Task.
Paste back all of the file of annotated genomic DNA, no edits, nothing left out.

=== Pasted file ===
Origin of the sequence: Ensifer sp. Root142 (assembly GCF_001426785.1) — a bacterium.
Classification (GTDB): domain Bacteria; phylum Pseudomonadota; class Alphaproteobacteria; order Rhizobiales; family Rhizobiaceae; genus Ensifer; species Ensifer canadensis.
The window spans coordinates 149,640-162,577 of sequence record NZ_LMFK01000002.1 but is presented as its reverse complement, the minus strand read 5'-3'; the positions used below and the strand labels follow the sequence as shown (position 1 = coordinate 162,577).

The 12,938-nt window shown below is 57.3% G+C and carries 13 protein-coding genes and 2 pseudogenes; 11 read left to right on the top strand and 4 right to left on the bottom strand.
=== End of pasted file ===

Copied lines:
Origin of the sequence: Ensifer sp. Root142 (assembly GCF_001426785.1) — a bacterium.
Classification (GTDB): domain Bacteria; phylum Pseudomonadota; class Alphaproteobacteria; order Rhizobiales; family Rhizobiaceae; genus Ensifer; species Ensifer canadensis.
The window spans coordinates 149,640-162,577 of sequence record NZ_LMFK01000002.1 but is presented as its reverse complement, the minus strand read 5'-3'; the positions used below and the strand labels follow the sequence as shown (position 1 = coordinate 162,577).

The 12,938-nt window shown below is 57.3% G+C and carries 13 protein-coding genes and 2 pseudogenes; 11 read left to right on the top strand and 4 right to left on the bottom strand.